Safe Breast Imaging ordered to pay penalty for deceptive conduct08 October 2014 Topics: Competition and consumer law
This case, which was heard before Judge Barker of the Federal Court, was a consideration of the appropriate penalty to be granted.
Initially, the ACCC brought proceedings against Safe Breast Imaging Pty Ltd (SBI) in relation to alleged false representations made to customers about the imaging services SBI provided.
It was found that the SBI had falsely represented that the Multifrequency Electrical Impedance Mammograph (MEM Device) it used could provide an adequate scientific medical basis for:
- assuring a person that they did not have breast cancer;
- assessing whether a person may be at risk from breast cancer; and
- using SBI’s service as a substitute for a mammogram.
The Court also found SBI had made false representations that the preparation of their Breast Health Report was performed by a medical doctor.
Each of these representations were found to be in contravention of a number of sections of the Trade Practices Act and Australian Consumer Law (ACL), as being misleading and deceptive, false or misleading as to the performance characteristics, uses or benefits of SBI’s breast imaging, and liable to mislead the public as to the nature, characteristics and suitability for purpose of its breast imaging service using the MEM Device.
The sole director, Ms Firth, was found to be the controlling mind of SBI and party to the contraventions by SBI, having been knowingly involved in the conduct.
The ACCC sought orders that SBI pay a penalty of $550,000, and Ms Firth pay $110,000. When determining the appropriate penalty, the Court considered that:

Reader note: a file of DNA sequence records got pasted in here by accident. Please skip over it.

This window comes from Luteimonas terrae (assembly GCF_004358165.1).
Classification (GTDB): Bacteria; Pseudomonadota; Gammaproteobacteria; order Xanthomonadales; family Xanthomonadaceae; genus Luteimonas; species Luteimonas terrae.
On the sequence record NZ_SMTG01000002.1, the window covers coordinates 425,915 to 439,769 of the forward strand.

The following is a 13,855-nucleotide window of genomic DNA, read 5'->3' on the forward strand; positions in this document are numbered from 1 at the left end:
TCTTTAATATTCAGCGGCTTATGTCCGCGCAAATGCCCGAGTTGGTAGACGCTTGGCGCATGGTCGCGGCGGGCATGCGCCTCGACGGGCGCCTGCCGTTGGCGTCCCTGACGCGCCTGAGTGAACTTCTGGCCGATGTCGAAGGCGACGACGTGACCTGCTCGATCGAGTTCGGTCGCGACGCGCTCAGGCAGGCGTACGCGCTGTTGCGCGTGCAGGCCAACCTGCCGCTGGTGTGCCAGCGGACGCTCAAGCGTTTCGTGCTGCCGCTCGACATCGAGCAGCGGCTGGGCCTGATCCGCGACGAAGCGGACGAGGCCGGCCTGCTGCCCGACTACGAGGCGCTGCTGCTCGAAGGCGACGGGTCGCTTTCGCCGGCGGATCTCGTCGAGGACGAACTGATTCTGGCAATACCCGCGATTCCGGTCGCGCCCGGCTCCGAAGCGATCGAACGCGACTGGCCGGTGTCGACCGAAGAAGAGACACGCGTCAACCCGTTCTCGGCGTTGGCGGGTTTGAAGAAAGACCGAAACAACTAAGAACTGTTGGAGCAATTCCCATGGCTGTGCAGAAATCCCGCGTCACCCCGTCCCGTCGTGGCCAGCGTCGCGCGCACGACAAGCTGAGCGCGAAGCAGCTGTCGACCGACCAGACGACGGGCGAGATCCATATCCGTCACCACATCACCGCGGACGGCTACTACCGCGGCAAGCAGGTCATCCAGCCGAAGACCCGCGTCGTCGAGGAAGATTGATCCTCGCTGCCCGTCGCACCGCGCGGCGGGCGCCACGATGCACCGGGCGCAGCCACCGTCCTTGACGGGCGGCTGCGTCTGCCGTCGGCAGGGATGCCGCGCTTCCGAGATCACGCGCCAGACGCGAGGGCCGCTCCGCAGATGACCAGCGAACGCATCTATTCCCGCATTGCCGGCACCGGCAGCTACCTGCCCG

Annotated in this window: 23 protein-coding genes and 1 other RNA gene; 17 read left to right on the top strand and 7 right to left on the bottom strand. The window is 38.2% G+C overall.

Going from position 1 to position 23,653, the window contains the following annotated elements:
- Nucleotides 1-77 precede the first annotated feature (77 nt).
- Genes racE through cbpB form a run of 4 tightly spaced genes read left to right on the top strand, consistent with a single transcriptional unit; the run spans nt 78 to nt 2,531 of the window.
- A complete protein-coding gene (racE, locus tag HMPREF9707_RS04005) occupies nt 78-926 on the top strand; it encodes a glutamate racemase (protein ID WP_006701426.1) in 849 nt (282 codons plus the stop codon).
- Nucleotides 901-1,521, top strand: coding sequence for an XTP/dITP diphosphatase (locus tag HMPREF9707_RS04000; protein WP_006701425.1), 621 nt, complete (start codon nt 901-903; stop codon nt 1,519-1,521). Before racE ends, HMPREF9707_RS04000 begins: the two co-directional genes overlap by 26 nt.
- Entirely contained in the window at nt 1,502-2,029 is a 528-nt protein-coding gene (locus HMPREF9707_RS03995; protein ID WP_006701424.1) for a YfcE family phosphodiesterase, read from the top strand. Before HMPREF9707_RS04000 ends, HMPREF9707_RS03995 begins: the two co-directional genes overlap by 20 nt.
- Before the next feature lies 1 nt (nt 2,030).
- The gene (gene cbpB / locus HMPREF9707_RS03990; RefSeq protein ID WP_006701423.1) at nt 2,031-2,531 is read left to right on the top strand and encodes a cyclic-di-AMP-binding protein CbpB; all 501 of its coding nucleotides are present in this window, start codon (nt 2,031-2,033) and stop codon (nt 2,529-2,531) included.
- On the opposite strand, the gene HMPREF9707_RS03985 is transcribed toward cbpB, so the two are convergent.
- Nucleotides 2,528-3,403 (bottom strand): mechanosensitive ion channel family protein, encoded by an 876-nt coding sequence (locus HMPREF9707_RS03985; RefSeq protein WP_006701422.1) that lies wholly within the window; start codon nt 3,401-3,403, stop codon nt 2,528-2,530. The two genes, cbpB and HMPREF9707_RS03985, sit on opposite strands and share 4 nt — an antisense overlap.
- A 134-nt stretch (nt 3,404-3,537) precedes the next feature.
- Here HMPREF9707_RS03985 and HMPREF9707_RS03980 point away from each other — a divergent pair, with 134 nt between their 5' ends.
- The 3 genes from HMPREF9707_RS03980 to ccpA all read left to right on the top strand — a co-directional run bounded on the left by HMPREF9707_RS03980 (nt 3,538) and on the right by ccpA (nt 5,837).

- there was one extended course of conduct involving SBI marketing to the public, in various ways, the breast imaging service that it offered, which carried with it the impugned representations. To separate the medical practitioner representations from the other representations, and impose a punishment for each set of representations would produce an ‘artificial and unjust’ outcome;
- the penalty should not be so high as to be oppressive, or so low as to constitute an acceptable cost of doing business;
- the penalty needed to be necessarily high in order to ensure deterrence; and
- even though there was no evidence of actual injury, illness or harm to any particular person to whom representations were made, the risk of serious harm to the health and safety of consumers was at play.
Accounting for all these considerations, the Court ordered SBI to pay a penalty of $200,000, and Ms Firth to pay a penalty of $50,000 for her direct involvement, even though it was noted by the Court that at all times Ms Firth passionately believed SBI’s service would assist women.
SBI and Ms Firth were also restrained from making further false representations, and ordered to notify all the customers of the conduct via corrective communications.
For directors of companies, it is important to note that Ms Firth was also disqualified from managing a corporation for four years as a result of her involvement.
The case illustrates that the ACCC will not hesitate in using its powers to protect consumers from misleading conduct by companies and senior management and highlights the importance of obtaining appropriate advice to ensure that statements made in marketing and advertising material do not contravene the Australian Consumer Law.